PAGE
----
Several lighting apparatuses are known in the prior art for illuminating an object to be observed, and these apparatuses generally employ fluorescent lights, fiber optic illumination or a parallel light source comprised of lenses or the like.

When reading patterns such as letters or the like on a substrate, if there is a sufficiently large enough contrast between the pattern and the surrounding background, such pattern will be clearly seen, but if there is little contrast between the pattern and the surrounding background, it will be difficult to distinguish the pattern from the surrounding background. Such contrast between the pattern and the surrounding background is affected not only by the illuminance of the light source but also by the illuminating angle and the illuminating :angle distribution of the light source. "Illuminating angle distribution" means the distribution of illuminating angles within an observed area.

Although there is a bright field illumination for illuminating dark patterns on light backgrounds and a dark field illumination for illuminating light patterns on dark backgrounds, it is not necessarily a good idea to always employ a bright field illumination having a high illuminance.

Thus, in the lighting apparatuses of the prior art, it is necessary to consider the light source, the optical elements, the position of the object to be observed and the observer when determining the arrangement of the observation system in order to obtain a sufficiently large contrast at the portion being observed. Once this is done, it is then necessary to fix the positional relationship of such determined observation system; namely it becomes necessary to fix the illuminating angle and the illuminating angle distribution of the light which shines onto the object to be observed. In this regard, an operator must have sufficient experience and time to finely adjust the illuminating angle and the illuminating angle distribution.

In this connection, Japanese Laid-Open Patent Publication Nos. 6-3625 & 6-129844 disclose a semiconductor wafer inspection apparatus in which parallel light is shined onto a sample, with the reflected light or scattered light therefrom being focused by a convex lens toward an aperture stop arranged within the back focal plane of the convex lens. However, even in this type of apparatus, the illuminating angle and the illuminating angle distribution of the light is are fixed, and in order to finely adjust such illuminating angle and illuminating angle distribution, an operator must have sufficient experience and time.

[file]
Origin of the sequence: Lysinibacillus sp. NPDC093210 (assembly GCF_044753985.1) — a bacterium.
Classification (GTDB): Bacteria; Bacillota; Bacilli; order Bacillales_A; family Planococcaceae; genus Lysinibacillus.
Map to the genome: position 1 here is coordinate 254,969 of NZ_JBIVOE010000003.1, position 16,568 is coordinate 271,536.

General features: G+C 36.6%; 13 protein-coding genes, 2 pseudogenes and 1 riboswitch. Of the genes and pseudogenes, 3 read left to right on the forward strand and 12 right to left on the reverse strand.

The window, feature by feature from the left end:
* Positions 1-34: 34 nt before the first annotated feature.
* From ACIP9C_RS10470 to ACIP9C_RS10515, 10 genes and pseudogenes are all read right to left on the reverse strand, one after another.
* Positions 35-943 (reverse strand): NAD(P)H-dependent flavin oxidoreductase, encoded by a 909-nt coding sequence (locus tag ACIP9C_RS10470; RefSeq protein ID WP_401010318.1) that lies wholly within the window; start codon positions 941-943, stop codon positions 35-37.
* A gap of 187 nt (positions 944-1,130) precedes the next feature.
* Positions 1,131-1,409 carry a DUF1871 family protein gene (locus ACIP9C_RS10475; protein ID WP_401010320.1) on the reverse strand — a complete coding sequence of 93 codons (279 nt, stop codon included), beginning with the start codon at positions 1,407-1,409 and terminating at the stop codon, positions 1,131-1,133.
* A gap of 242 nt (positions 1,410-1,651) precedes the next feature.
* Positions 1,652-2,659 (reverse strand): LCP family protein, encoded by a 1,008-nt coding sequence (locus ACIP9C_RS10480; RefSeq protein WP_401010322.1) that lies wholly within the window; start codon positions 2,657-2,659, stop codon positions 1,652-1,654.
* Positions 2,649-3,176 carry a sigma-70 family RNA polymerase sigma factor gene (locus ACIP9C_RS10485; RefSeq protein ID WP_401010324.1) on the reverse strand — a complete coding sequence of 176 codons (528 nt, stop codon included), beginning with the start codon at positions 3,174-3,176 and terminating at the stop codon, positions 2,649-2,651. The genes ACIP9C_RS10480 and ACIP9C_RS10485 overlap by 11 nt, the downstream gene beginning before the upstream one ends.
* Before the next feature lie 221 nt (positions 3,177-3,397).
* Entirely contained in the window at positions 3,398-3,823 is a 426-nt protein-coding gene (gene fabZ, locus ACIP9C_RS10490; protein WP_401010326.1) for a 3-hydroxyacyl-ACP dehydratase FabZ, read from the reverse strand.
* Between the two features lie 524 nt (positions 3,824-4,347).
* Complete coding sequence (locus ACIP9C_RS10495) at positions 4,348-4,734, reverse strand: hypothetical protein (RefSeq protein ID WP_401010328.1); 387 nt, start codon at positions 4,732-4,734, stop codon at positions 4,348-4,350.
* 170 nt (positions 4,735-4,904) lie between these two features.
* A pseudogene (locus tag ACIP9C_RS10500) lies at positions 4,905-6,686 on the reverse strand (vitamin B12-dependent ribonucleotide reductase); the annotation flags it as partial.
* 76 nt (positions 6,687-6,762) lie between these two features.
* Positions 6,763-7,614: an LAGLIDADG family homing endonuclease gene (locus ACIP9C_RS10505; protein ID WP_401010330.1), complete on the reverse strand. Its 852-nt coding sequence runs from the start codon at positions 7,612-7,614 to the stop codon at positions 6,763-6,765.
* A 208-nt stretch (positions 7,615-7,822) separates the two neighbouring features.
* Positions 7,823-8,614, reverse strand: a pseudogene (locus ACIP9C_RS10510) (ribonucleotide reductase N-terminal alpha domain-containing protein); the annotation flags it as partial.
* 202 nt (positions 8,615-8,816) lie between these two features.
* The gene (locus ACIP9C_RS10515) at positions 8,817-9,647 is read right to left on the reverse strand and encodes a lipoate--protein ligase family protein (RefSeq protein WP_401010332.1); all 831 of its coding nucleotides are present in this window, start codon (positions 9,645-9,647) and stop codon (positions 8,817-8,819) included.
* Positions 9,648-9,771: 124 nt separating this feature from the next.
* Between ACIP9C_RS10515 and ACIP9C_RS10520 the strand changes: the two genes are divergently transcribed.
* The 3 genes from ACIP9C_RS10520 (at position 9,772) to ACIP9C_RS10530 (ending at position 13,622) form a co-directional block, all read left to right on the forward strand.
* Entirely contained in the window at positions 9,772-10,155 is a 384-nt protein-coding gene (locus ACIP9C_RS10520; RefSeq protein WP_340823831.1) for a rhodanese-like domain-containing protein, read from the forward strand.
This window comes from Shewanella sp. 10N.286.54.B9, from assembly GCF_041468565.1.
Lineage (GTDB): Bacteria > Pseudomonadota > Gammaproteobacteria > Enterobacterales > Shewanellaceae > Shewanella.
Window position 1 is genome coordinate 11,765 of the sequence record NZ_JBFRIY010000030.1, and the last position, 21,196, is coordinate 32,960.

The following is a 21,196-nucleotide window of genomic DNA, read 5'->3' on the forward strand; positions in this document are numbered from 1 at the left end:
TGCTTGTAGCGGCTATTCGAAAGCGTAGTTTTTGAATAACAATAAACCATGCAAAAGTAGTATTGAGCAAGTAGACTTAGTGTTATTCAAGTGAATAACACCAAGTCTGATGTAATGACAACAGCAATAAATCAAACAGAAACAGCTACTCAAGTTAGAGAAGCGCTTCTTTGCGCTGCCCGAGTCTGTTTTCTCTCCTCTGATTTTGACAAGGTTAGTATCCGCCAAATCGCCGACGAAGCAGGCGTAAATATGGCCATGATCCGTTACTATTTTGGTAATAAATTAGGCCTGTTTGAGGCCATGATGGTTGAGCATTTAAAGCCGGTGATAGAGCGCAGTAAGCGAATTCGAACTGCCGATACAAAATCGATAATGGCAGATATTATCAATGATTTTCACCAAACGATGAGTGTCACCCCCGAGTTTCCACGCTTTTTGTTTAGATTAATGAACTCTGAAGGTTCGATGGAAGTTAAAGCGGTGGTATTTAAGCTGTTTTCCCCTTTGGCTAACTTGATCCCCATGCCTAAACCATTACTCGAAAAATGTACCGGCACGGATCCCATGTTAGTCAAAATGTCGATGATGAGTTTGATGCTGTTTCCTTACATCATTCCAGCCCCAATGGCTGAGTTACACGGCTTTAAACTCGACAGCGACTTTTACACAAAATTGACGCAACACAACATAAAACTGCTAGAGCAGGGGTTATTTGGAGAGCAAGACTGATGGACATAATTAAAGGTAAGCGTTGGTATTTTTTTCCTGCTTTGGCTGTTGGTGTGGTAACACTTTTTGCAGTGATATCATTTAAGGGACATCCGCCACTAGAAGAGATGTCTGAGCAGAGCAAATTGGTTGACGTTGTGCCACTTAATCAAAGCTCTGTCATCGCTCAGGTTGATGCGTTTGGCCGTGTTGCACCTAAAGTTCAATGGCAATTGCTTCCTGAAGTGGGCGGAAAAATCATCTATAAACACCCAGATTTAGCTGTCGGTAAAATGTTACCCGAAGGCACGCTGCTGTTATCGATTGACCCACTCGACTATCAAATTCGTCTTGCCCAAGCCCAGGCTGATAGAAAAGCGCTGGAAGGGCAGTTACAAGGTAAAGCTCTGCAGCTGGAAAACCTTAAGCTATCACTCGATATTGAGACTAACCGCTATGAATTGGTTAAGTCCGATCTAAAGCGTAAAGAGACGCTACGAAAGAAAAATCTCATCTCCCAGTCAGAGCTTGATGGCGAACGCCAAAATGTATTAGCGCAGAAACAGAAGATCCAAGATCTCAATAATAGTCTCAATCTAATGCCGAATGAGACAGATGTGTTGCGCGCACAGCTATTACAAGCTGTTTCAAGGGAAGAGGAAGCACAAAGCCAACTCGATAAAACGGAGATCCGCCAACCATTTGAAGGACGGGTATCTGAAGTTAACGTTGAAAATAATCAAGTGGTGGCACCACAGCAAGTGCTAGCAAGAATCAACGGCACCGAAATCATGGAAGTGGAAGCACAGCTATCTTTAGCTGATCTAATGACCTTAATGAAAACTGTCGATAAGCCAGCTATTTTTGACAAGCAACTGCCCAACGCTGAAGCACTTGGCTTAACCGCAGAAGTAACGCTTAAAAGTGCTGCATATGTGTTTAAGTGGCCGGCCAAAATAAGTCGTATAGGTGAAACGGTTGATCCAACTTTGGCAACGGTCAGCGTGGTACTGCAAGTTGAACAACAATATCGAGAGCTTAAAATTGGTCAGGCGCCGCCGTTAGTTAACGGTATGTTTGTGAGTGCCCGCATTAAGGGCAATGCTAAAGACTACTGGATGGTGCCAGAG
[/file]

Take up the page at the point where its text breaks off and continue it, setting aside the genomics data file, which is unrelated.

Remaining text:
Furthermore, even when observations are carried out using the same degree of illumination, there will be a wide variation in contrast due to the variation in optical characteristics of the object being observed as a result of differences in the manufacturing site, manufacturing apparatus or manufacturing process. In particular, there will be a wide variation in reflectance and transmittance due to warping of the object being observed and unevenness in the thickness of the pattern and surrounding material. Consequently, there will arise situations in which it is not possible to observe patterns due to low levels of contrast.

In such cases, for each observation, an optical axis adjustment which requires sufficient experience is carried out to obtain a high contrast for the object being observed. However, such adjustments require a great deal of time, and depending on the situation, there are many times in which an object must be treated as being unobservable.

To better understand this problem, a detailed description will be given for a sample semiconductor wafer. Namely, a semiconductor wafer has ID letters (identification marks) written into the top thereof by means of a write-in method, such as the same method used to form an integrated circuit pattern by means of photographic exposure or a method which employs a high-powered laser to etch letters into the top of the wafer. In general, ID letters are written on the wafer before the IC pattern is formed, after which each wafer undergoes a predetermined process in accordance with the ID letters thereof.

When such predetermined processes are carried out, a group of wafers called a "lot" undergo various treatments (vapor deposition, putting resist, exposure, etching, etc.). In this regard, it is quite common for each lot to undergo different treatments, and different processes need to be carried out depending on the type of IC being formed. Now, because such treatments are used to form several thin films on top of the wafer, various problems can arise as the processes involved in these treatments are carried out, such as warping of the wafer, the formation of uneven layers due to irregular resist in the vicinity of the ID letters, and damage to the wafer when conveyed from one location to another. These problems accumulate as the processes are carried out.

Now, in the prior art lighting apparatus, when a camera is used to observe the ID letters on top of a wafer which has undergone the various treatments described above, it is necessary to make the above-mentioned optical axis adjustments for each lot, each IC type and each ID writing method. In the case where it is not possible to carry out the adjustments, the light noise components due to irregular resist of the areas surrounding the ID letters combined with defects of the wafer will give rise to so-called image noise, and this can make it impossible to obtain the image of the ID letters. As a result, some cases need to be treated as unobservable.